More Lab Tests Ordered At Teaching vs Non-Teaching Hospitals Interview with:

Victoria Valencia, MPH Assistant Director for Healthcare Value Dell Medical SchoolThe University of Texas at Austin

Victoria Valencia

Victoria Valencia, MPH
Assistant Director for Healthcare Value
Dell Medical SchoolThe University of Texas at Austin What is the background for this study? What are the main findings?

Response: We were surprised to find that despite the common anecdote that resident physicians in teaching environments order more lab tests, there was a lack of empirical data to support the claim that more lab tests are ordered for patients at teaching hospitals than at non-teaching hospitals. Our study of 43,329 patients with pneumonia or cellulitis across 96 hospitals  in the state of Texas found that major teaching hospitals order significantly more lab tests than non-teaching hospitals.  We found this to be true no matter how we looked at the data, including when restricting to the least sick patients in our dataset. We also found that major teaching hospitals that ordered more labs for pneumonia tended to also more labs for cellulitis, indicating there is some effect from the environment of the teaching hospital that affects lab ordering overall. What should clinicians and patients take away from your report?

Response: If you are a patient at a major teaching hospital in the state of Texas for pneumonia or cellulitis, you will likely receive more lab tests than if you went to a non-teaching hospital. While we could not tell from our data whether the increased testing at teaching hospitals was appropriate, we found increased testing even in the least sick patients in our dataset, who were unlikely to have gotten any healthier from the additional lab tests. What recommendations do you have for future research as a result of this study?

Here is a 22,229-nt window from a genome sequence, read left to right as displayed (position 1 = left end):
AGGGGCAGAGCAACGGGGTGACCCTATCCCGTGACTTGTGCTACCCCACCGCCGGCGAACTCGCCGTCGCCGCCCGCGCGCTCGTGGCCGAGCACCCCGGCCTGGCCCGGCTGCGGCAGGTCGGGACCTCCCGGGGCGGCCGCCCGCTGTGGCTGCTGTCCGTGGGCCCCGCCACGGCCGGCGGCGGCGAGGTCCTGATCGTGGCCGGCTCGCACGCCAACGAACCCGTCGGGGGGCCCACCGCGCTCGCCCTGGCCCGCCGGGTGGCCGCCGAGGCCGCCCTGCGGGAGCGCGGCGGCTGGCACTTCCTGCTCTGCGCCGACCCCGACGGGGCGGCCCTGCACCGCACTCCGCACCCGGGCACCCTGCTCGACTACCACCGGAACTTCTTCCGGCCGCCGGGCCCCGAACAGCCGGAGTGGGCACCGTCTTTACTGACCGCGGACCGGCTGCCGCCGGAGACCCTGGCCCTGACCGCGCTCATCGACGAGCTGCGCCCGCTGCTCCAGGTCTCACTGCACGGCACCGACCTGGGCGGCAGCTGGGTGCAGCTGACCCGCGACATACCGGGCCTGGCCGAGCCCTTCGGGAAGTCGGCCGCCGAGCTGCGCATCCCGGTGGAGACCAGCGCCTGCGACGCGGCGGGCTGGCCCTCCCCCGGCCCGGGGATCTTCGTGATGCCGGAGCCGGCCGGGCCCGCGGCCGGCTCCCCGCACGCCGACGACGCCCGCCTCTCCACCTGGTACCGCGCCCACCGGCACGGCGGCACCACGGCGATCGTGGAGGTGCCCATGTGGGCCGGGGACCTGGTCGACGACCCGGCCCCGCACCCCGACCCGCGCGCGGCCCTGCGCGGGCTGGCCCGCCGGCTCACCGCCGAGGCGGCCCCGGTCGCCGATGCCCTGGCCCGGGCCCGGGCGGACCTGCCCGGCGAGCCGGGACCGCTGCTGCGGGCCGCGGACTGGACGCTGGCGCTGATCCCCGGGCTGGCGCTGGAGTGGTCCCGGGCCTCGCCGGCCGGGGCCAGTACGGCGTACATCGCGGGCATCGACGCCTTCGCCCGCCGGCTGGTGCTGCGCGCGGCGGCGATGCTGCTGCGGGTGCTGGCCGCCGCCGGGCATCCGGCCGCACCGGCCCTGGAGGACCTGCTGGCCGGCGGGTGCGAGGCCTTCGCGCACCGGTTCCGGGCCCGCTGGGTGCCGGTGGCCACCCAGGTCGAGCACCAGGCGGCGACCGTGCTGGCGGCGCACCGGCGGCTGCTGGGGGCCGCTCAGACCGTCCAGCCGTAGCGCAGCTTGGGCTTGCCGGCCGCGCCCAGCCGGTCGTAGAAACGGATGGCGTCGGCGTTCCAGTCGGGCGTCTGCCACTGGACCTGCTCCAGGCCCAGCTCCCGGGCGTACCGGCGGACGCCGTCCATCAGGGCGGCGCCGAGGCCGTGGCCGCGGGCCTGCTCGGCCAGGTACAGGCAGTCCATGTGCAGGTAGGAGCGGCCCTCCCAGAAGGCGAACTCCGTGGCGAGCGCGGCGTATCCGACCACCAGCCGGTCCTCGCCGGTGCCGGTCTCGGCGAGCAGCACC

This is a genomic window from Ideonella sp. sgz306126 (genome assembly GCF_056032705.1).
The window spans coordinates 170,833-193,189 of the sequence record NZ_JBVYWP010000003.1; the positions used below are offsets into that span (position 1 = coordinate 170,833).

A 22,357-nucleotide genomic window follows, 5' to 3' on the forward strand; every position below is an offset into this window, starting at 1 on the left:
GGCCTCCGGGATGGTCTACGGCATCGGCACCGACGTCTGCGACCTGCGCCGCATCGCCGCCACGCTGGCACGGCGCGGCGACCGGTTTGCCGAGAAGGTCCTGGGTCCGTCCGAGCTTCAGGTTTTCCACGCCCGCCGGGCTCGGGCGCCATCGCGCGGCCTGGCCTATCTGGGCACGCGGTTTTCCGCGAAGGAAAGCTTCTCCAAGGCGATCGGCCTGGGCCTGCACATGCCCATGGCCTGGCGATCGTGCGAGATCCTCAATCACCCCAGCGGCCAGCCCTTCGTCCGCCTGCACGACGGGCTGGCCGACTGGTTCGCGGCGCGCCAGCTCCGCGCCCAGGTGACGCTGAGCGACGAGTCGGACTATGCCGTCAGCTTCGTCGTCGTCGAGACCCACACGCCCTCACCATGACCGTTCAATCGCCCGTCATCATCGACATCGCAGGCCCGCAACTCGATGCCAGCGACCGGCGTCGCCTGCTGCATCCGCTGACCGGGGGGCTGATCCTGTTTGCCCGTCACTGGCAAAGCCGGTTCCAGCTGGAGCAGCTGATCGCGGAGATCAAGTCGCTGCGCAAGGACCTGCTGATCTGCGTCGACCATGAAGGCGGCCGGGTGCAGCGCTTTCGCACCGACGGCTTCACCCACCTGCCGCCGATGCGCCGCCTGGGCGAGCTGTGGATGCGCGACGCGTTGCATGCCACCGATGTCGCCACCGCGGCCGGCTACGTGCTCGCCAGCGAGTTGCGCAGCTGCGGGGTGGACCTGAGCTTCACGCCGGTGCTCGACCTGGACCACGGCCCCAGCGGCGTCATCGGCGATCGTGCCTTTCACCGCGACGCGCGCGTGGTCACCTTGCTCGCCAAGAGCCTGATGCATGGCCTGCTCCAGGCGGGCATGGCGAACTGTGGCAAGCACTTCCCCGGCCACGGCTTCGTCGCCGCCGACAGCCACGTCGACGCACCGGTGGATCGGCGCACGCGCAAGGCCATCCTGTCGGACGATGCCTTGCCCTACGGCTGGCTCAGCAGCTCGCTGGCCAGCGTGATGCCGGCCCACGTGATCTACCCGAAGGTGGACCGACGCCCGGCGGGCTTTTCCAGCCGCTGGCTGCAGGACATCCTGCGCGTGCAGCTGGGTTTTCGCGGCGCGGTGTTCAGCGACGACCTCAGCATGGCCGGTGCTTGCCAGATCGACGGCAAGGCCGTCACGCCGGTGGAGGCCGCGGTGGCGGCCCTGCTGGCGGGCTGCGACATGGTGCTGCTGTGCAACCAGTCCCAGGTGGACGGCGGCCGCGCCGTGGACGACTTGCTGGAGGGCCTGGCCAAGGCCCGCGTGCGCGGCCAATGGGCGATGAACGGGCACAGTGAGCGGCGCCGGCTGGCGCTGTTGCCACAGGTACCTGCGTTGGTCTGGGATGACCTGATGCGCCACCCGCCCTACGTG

Response: Future research should focus on examining what potential cultural or structural differences there are between teaching and non-teaching environments that may contribute to increased lab testing.  We would also benefit from more research on the long term outcomes of pneumonia and cellulitis patients discharged from teaching and non-teaching hospitals. Is there anything else you would like to add?

Response: While I think this study certainly has implications that affect physicians, it also affects the patients they care for. Patients often get stuck with a needle for labs at 4 or 5am in the hospital, and we know there are other downstream harms that result from overtesting. Physicians should be mindful of this when deciding to order labs. Perhaps there are opportunities to skip morning labs for patients and let them get some restful, healing sleep. Thank you for your contribution to the community.


Valencia V, Arora VM, Ranji SR, Meza C, Moriates C. A Comparison of Laboratory Testing in Teaching vs Nonteaching Hospitals for 2 Common Medical Conditions. JAMA Intern Med. Published online November 13, 2017. doi:10.1001/jamainternmed.2017.6032

Note: Content is Not intended as medical advice. Please consult your health care provider regarding your specific medical condition and questions.


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Last Updated on November 14, 2017 by Marie Benz MD FAAD